First base Umpire Jim Joyce missed a bang-bang call during a Tigers-Indians game. That call affected the outcome of a game which so few people get to experience - a perfect game. Upon seeing the replay over and over again, Jim Joyce did the right thing and recognized his error in judgment.
Apologizing for his missed call, Jim Joyce showed class and professionalism. He ate the humble pie. What is memorable from this occasion and a day after of "cooling off," Jim Leyland, players, announcers, and the fans all recognize how difficult it is to officiate. It's amazing how everyone felt bad for the pitcher and the umpire. What was rewarding for those who love sports was the sportsmanship shown by the Tigers and the Detroit fans the next day.
Jim Joyce was an outstanding baseball player at Central Catholic and went on to play at BGSU. His love for the game continued after college, started umpiring everything he could, went to camps, got seen, and was given a chance to officiate professionally and give back to a game he loves. This play, this situation, this moment will stay with him. And he will learn from it. All officials can learn from this situation.
As someone who has officiated thirty years of basketball and the last eight as a volleyball official, every game and every match has been different. There are no easy games. Judgment is subjective. You learn something from every game you officiate. The more you officiate, the greater the chance of making the "correct" call, consistently. Actually, officials know that we are only as good as our next call. For Jim Joyce, his next game was good. Behind the plate the next game, those involved with the game said he did a good job.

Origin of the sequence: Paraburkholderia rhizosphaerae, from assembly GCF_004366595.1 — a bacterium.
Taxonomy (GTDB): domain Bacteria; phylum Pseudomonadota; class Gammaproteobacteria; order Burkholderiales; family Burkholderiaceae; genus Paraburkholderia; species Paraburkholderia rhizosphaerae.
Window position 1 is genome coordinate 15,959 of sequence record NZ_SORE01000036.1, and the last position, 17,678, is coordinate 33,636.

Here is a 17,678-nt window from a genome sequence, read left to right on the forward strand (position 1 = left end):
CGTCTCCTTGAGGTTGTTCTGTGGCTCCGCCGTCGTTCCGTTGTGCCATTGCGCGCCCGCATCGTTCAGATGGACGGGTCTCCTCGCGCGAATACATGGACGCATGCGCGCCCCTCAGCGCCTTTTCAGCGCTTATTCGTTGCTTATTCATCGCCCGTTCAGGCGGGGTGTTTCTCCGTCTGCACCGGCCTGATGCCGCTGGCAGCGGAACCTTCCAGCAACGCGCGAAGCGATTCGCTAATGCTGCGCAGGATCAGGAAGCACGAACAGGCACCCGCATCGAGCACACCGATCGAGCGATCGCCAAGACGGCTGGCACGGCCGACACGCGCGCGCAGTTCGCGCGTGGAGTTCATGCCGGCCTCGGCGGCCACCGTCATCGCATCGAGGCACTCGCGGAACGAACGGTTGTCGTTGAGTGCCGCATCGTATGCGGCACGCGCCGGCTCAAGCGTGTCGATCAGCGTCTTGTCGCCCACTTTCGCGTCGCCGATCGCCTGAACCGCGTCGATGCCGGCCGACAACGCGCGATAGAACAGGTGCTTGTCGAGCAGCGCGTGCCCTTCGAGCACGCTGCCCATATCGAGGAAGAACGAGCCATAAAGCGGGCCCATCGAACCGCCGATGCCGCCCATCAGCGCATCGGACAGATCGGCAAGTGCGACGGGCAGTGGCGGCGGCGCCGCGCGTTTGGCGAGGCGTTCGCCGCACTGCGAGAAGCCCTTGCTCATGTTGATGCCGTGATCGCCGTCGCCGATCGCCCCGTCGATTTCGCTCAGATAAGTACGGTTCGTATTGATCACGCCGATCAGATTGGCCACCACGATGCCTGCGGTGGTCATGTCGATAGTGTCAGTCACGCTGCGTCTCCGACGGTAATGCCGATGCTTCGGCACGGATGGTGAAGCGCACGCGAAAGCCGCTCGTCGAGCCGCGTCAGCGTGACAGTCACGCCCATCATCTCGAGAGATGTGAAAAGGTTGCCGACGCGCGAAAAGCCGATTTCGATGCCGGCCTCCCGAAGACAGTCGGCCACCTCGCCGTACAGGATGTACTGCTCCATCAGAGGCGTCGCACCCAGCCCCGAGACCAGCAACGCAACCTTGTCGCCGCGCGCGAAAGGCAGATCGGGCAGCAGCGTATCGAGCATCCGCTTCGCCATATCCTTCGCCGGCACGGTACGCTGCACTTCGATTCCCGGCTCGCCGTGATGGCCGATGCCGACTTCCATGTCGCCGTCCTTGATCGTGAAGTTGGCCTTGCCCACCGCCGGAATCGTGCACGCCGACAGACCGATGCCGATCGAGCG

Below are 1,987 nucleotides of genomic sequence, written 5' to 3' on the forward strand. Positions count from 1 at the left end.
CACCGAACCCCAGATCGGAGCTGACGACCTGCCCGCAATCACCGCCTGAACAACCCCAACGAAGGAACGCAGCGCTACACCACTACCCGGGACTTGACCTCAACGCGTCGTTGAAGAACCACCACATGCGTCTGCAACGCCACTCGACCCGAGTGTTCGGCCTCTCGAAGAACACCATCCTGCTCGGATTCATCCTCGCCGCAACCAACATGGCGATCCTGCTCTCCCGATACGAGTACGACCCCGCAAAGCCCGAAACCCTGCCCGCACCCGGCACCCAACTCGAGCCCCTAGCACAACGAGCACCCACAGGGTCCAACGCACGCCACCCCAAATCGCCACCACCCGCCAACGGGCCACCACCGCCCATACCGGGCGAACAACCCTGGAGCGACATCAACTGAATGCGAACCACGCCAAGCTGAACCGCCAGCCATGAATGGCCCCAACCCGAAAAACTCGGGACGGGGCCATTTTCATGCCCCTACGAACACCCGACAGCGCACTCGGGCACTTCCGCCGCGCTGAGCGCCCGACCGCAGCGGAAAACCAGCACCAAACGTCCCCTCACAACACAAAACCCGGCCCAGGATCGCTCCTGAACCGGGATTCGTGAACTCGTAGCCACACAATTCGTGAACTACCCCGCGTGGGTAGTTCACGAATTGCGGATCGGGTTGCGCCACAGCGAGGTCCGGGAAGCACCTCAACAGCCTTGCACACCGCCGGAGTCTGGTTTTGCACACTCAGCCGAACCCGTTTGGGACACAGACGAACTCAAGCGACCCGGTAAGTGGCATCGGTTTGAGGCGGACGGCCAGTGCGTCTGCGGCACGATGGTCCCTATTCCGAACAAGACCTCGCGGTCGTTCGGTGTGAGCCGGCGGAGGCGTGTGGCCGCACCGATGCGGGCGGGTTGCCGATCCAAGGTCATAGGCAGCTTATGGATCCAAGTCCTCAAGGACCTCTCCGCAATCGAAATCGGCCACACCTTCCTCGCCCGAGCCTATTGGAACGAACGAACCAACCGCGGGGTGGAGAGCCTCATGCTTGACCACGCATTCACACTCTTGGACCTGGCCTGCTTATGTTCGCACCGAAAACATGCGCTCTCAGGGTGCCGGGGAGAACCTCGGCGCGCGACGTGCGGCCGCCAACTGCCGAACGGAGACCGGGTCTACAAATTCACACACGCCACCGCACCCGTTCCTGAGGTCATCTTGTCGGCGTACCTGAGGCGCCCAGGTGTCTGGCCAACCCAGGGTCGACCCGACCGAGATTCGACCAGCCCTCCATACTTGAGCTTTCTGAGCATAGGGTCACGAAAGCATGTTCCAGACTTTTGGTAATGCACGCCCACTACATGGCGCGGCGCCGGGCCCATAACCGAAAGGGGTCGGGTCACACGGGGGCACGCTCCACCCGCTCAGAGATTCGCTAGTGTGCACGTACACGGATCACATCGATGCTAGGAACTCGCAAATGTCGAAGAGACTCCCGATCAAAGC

The Ten Commandments etched in stone - nonnegotiable. The perfect game tossed by Armando Galarraga, on June 2, should be included in the history of baseball, the umpire charged with an error. (I admire him for admitting he was wrong). The pitcher missed being carried off the field on the shoulders of his Tiger teammates. Let's at least give him credit for this notable and well earned accomplishment. In my book, it's going down as a perfect game with an asterisk.
My husband suffered a sudden, massive heart attack at a Whitmer varsity baseball game 10 days ago. He survived in large part thanks to two fast-acting trainers from Promedica's Sports Care and to the defibrillator Whitmer purchased. We cannot begin to thank the trainers, coaches, and players who were there that night, but also the staff at Whitmer who put health before cost concerns and purchased that equipment.
With sports programs suffering budget cuts, I'm certain the additional cost of emergency medical equipment is last on the list. My family would just like to let the community know that these machines and qualified trainers are an essential part of any athletic program. Less than 10 percent of people who have a sudden, massive heart attack outside of a hospital survive, but basic CPR training and a defibrillator can increase those odds dramatically. Please encourage your school to make both a priority.
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